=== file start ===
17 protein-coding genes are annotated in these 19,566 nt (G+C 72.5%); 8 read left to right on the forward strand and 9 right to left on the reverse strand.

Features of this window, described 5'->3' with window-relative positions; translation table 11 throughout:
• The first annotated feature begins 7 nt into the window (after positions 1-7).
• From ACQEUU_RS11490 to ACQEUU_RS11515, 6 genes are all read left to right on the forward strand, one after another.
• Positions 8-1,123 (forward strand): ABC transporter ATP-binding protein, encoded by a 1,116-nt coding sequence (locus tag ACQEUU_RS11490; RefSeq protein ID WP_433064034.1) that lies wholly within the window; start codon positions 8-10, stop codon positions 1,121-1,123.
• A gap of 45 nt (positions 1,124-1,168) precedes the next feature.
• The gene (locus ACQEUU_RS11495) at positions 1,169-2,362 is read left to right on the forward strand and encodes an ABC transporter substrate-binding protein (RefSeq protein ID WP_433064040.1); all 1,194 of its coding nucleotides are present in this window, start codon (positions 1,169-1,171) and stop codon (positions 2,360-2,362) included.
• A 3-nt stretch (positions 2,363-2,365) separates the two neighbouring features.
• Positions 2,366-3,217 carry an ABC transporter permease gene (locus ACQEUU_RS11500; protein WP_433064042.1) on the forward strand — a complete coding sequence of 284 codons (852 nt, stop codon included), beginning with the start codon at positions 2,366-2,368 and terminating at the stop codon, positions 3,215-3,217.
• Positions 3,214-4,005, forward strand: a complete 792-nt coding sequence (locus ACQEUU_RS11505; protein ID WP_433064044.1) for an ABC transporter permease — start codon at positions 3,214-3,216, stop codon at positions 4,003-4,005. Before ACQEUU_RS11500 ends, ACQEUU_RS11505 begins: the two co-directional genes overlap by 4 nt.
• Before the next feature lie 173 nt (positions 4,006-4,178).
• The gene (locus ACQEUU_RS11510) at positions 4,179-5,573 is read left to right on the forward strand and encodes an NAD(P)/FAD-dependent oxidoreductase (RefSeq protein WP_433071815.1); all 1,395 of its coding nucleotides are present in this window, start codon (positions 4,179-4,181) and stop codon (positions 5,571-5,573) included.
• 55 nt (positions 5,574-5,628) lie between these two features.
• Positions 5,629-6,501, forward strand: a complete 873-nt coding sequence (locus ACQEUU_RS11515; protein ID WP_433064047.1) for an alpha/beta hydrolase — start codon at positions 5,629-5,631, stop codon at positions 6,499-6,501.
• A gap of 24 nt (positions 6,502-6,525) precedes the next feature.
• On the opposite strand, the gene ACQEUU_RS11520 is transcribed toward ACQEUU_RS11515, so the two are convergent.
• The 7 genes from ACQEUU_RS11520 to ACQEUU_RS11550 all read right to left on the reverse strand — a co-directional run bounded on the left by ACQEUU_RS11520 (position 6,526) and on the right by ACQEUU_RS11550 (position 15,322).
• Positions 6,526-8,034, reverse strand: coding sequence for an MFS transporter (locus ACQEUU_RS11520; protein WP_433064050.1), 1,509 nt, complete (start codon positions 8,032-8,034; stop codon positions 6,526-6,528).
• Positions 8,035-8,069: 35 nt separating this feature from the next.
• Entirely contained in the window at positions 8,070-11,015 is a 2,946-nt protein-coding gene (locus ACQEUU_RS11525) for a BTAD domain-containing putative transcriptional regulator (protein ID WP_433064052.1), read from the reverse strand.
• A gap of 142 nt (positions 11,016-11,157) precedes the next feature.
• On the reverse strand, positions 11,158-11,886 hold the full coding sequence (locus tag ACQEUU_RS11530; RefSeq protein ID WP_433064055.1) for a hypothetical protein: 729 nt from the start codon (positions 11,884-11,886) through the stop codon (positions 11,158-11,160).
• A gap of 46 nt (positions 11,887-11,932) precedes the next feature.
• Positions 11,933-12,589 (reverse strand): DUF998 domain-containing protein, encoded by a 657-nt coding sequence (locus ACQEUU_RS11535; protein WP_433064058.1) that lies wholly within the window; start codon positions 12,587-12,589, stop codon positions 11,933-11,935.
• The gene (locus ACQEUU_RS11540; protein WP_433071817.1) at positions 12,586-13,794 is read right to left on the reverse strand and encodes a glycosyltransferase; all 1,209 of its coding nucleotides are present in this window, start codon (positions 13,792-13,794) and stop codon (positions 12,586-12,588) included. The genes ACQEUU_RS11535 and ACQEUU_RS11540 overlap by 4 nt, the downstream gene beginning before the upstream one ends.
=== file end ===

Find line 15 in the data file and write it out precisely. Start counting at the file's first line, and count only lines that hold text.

• A gap of 24 nt (positions 6,502-6,525) precedes the next feature.